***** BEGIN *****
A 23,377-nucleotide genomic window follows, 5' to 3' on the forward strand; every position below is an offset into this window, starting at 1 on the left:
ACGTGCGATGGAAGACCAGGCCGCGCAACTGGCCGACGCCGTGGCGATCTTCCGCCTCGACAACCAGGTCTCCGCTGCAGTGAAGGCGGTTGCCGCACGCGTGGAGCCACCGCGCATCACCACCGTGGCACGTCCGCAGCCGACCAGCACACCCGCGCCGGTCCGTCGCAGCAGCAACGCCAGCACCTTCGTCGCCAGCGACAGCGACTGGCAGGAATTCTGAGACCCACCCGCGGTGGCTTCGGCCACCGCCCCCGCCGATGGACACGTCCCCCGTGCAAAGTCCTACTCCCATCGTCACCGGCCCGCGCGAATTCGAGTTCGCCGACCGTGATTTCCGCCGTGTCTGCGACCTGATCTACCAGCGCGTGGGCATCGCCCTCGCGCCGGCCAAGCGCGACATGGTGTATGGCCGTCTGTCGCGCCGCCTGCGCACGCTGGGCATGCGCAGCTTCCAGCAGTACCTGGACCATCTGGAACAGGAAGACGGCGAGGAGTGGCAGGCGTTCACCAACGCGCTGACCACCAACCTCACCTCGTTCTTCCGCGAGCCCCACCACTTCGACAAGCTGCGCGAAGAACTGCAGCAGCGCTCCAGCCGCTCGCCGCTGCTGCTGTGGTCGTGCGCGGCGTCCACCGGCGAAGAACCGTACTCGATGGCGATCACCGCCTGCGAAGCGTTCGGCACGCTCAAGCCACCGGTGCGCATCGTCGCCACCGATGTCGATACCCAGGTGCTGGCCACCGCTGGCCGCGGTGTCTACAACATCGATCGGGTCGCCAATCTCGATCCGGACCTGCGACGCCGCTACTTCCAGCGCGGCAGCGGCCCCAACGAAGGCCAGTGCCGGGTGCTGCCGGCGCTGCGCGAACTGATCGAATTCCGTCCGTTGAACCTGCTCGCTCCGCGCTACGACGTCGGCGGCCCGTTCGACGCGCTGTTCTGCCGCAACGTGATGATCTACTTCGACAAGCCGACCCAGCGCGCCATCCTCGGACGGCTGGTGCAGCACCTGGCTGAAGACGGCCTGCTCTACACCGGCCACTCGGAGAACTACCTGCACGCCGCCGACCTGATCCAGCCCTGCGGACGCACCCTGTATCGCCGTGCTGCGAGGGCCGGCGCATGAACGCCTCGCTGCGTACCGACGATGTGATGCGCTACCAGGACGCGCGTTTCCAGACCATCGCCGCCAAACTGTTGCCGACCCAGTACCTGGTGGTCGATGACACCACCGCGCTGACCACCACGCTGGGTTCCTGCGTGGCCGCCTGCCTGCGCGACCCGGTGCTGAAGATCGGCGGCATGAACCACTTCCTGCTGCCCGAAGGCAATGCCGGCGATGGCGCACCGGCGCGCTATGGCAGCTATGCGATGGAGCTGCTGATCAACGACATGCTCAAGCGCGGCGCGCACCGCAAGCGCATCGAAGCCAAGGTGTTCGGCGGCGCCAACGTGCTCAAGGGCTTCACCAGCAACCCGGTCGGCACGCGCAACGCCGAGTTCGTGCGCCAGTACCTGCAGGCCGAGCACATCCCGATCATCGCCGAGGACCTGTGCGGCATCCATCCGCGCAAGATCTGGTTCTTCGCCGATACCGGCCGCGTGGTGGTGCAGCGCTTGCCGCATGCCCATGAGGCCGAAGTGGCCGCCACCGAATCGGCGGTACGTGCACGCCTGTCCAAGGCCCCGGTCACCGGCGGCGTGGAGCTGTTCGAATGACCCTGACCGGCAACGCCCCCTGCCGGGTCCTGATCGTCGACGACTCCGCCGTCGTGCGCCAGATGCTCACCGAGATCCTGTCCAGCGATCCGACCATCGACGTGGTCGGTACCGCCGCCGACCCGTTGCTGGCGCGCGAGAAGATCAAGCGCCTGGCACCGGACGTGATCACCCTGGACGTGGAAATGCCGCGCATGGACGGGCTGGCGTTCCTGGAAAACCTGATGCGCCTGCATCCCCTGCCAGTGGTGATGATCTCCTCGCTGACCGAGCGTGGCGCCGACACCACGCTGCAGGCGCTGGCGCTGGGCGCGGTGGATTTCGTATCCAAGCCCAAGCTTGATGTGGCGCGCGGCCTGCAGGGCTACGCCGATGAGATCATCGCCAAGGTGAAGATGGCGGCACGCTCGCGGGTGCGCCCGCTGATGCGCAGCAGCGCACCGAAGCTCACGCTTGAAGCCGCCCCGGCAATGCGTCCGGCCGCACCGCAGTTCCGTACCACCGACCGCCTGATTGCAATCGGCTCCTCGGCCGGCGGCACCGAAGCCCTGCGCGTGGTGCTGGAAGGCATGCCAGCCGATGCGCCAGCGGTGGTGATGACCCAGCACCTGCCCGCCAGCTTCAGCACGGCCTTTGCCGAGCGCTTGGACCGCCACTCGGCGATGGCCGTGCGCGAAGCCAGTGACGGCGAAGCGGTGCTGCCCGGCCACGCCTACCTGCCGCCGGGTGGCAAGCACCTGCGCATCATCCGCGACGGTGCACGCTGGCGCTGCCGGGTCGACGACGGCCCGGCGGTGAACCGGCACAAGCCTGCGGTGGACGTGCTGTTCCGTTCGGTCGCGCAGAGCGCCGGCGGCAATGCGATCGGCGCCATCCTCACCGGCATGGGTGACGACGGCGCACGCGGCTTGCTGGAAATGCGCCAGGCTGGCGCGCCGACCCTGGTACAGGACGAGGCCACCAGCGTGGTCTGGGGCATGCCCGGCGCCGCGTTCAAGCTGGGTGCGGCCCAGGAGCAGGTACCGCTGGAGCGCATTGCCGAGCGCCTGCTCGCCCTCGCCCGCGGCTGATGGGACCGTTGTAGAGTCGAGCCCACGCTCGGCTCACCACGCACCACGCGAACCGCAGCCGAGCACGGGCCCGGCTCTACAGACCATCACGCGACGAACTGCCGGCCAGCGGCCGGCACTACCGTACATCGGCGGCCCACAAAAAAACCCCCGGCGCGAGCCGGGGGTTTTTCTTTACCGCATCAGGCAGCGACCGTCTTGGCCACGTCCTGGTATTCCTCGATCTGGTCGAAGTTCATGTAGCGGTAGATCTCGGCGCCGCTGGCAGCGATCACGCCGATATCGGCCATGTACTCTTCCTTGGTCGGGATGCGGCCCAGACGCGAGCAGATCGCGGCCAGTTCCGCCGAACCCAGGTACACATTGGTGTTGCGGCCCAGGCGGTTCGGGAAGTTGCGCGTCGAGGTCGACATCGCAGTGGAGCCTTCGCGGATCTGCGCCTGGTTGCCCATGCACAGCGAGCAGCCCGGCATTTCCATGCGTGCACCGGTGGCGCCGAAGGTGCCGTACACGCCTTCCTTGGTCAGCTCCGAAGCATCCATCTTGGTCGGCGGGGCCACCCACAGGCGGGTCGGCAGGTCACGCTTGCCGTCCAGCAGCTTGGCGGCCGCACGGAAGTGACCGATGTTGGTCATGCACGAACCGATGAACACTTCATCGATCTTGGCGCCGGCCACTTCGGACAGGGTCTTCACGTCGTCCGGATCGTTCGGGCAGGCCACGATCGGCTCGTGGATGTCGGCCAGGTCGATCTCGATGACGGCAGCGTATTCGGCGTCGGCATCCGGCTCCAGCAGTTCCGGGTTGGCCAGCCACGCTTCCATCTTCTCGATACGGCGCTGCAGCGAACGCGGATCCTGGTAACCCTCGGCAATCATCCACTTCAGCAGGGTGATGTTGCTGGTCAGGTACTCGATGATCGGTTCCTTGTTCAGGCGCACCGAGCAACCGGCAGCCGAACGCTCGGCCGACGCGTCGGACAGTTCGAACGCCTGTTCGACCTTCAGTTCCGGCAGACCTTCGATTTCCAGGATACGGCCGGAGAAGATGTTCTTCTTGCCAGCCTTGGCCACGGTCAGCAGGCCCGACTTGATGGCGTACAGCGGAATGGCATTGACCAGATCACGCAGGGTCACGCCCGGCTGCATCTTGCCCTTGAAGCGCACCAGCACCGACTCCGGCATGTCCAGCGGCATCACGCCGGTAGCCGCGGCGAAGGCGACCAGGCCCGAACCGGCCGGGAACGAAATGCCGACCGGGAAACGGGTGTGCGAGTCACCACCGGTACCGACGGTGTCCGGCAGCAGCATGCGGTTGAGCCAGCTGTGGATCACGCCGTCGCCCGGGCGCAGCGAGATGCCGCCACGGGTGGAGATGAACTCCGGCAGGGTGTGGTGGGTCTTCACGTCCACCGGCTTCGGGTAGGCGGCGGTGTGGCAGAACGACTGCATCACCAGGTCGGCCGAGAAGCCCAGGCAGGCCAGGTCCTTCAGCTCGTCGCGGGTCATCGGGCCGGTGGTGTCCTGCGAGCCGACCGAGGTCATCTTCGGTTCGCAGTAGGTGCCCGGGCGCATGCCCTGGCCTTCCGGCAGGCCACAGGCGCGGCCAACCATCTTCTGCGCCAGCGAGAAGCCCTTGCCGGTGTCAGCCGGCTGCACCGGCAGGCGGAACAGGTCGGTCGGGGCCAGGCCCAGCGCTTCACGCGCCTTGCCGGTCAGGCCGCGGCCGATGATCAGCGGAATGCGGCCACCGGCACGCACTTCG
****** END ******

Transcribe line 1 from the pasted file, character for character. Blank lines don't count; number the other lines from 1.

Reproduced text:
A 23,377-nucleotide genomic window follows, 5' to 3' on the forward strand; every position below is an offset into this window, starting at 1 on the left: